Washington, Sept. 14 — Jews worldwide are preparing to celebrate Rosh Hashanah, the Jewish New Year, amid a new burst of violence in the Middle East and heightened threats by Iran, which is seeking to develop a nuclear weapon.
Rosh Hashanah begins at sundown on Sunday (Sept. 16). During the two-day holiday that kicks off the High Holy Days, Jews listen to blasts from the shofar and reflect on their actions during the past year untilYom Kippur, the Day of Atonement. Yom Kippur begins at sundown on Sept. 25.
Yom Kippur, the holiest day on the Jewish calendar, is marked by a 25-hour period of fasting and prayer. In Israel, most activities are suspended, including TV and radio broadcasts and public transportation. Roads are closed, as are entertainment venues.
Jews in Israel and around the world will beef up security during the High Holy Days because enemies have in the past used the period to carry out attacks. The most notable example is the 1973 Yom Kippur War, when Arab armies attacked Israel as Jews were in synagogues praying and fasting.
This year – 5773 on the Jewish calendar – begins as demonstrations once again rock Arab countries, from Egypt and Libya to Iraq and Yemen. Rioters this week killed four people at the Libyan Consulate in Benghazi - U.S. Ambassador to Libya Christopher Stephens and three other diplomats.
Protesters said they were incited by an obscure film that depicted the Prophet Mohammed in insulting ways.
Iran, meanwhile, is increasing the pace in its quest to develop a nuclear weapon, despite U.N. Security Council sanctions and a new rebuke this week from the international community. In the near-unanimous condemnation, the board of the International Atomic Energy Agency (IAEA) expressed “serious concern” about Iran’s continued defiance of sanctions that demand the Islamic republic stop enriching uranium that could be used for a nuclear bomb and answer questions about its nuclear program.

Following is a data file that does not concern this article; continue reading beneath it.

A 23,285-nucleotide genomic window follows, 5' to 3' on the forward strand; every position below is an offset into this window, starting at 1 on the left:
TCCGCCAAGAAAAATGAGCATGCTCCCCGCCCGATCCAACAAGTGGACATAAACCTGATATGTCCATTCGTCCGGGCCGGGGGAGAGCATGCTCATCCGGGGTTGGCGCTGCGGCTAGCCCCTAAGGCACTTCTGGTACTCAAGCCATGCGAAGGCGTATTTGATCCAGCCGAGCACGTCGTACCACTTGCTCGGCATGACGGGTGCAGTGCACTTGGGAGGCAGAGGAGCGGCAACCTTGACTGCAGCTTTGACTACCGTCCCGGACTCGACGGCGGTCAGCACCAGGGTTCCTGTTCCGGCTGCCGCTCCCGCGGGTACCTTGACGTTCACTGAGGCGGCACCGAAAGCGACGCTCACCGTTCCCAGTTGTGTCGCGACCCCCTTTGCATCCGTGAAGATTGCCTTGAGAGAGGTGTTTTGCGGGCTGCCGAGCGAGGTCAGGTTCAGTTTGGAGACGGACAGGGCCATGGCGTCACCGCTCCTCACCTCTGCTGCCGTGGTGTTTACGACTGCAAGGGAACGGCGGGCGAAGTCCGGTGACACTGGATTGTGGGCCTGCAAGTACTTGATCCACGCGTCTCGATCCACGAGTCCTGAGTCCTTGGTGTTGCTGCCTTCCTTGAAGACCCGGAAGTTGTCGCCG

The U.N. nuclear watchdog reported last week that Iran had boosted its capacity to enrich uranium at its Fordow underground site. On Tuesday, the Associated Press reported new intelligence over the past month indicating that Iran has moved further toward the ability to build a nuclear weapon. The intelligence shows that Iran has advanced its work on calculating the destructive power of an atomic warhead through a series of computer models that it ran sometime within the past three years.
Iran’s leaders, who deny the Holocaust, have called repeatedly for the destruction of Israel – the only United Nations member-country that has made such threats. The Islamic republic also trains, arms and funds terrorist groups including Hamas in Gaza and Hezbollah in Lebanon, and has promised to share its nuclear know-how with like-minded countries.